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1º I answered the question, so I cannot claim disinterestedness. If pressed, I would probably claim fairness, but wouldn't we all?

2º A certain amount of the SE idealism runs into trouble in practice. For instance, it is hard to write a good question, and sometimes it's hard to read one well. I certainly read SE quickly and sometimes make mistakes. A good answer can bring out what is good about a question that might otherwise be hard to perceive. This has been discussed before.*

3º Another practical difficulty is reopening a closed question. That the system is biased against it, in practice, has been discussed before.*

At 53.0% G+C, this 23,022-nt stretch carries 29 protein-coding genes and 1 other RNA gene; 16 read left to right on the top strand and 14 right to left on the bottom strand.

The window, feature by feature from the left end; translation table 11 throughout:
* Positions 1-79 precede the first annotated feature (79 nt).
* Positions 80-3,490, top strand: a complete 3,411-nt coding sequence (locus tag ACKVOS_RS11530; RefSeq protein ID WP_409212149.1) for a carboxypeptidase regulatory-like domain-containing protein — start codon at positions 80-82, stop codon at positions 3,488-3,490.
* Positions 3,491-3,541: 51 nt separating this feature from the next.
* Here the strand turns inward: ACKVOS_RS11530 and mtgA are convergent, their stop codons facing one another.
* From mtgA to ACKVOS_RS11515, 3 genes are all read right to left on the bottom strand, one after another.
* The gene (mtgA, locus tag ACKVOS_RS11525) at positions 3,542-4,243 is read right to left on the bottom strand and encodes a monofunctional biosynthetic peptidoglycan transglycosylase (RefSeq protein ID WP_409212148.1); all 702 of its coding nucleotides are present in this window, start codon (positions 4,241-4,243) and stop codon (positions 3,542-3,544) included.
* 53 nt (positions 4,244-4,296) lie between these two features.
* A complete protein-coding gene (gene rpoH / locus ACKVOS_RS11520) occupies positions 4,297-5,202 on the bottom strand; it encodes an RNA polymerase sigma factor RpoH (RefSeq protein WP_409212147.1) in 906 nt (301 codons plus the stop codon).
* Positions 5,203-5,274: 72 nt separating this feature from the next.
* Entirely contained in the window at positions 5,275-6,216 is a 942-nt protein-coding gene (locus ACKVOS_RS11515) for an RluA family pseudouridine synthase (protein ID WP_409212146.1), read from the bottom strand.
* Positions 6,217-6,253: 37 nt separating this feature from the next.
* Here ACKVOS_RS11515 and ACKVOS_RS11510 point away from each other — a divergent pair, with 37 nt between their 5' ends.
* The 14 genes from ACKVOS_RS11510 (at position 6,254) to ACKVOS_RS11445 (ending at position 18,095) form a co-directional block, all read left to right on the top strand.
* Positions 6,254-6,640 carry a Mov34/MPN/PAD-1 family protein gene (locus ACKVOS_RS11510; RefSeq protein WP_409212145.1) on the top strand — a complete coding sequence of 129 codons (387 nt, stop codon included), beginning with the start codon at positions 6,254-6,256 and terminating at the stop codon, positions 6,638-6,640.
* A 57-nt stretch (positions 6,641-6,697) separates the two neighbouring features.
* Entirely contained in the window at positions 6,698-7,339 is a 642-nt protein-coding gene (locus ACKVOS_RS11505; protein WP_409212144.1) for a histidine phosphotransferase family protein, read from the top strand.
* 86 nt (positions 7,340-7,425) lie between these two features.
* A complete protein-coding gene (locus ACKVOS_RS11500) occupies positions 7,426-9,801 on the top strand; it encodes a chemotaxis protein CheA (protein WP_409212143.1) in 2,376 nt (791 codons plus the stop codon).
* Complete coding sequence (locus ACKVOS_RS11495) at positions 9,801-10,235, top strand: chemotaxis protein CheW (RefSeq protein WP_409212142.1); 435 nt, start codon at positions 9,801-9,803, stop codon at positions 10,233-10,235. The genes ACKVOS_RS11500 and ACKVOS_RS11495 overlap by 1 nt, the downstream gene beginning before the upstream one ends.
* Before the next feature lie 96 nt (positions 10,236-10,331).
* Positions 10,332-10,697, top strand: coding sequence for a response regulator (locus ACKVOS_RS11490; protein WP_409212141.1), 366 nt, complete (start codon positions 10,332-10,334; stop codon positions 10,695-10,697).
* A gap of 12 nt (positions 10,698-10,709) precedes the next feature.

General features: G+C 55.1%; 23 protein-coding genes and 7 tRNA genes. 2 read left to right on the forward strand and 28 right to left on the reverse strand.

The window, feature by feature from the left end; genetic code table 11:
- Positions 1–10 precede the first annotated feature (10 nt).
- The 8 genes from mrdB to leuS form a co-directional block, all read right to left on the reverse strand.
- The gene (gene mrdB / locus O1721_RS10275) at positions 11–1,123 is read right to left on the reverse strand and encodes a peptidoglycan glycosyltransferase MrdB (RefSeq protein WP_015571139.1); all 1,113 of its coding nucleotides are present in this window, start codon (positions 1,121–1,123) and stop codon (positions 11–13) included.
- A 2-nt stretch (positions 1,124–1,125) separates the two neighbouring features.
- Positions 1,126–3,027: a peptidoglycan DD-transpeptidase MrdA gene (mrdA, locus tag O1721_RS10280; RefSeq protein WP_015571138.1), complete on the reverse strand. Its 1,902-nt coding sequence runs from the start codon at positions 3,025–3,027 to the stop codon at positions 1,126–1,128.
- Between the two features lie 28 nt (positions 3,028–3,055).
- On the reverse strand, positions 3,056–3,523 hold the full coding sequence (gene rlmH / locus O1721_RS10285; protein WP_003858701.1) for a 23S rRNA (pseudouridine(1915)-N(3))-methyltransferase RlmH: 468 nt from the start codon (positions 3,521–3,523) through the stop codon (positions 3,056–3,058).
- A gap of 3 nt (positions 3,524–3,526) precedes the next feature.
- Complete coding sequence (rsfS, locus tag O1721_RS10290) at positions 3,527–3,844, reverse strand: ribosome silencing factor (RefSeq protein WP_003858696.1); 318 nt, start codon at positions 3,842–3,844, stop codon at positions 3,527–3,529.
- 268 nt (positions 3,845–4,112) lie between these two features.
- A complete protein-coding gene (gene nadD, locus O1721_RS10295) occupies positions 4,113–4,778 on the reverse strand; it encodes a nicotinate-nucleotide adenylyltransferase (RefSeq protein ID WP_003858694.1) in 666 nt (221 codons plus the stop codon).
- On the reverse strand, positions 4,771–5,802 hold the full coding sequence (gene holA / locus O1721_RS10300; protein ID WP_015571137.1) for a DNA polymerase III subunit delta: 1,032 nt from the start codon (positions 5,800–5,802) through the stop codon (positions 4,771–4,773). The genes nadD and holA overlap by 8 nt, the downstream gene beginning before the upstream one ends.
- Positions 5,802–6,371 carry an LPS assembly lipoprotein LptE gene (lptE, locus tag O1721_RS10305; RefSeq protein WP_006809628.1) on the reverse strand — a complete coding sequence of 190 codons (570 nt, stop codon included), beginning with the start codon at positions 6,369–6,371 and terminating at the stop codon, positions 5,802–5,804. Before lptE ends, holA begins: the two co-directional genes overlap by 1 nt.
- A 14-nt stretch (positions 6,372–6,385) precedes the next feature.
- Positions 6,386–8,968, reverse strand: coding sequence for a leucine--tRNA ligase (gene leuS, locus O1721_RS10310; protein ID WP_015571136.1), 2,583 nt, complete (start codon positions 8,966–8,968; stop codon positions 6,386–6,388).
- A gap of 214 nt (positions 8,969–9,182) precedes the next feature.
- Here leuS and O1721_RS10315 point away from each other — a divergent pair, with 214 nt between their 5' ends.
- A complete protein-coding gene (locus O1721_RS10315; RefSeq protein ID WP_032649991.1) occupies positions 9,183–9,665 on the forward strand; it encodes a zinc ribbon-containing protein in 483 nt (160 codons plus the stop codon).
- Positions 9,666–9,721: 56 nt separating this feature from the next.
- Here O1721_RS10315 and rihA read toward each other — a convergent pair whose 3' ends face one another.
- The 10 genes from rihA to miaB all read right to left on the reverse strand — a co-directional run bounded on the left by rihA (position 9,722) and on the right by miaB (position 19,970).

4º Mods have reopened improved questions before, but they tend not to do it unilaterally, AFAIR. One particular case has been discussed before: when a (high-rep) user requests it because they feel they have an answer that would be useful for others (I forget the definition of high-rep, maybe 100 or 200 rep, maybe more, but not someone who just joined). Sometimes their actions irritate me...when I'm right and they're wrong. :)

5º I think it's difficult to separate out the qualities of the question itself and their relationship to the actions taken. It's an important point: To include such considerations will tend to favor one argument; to exclude them, another.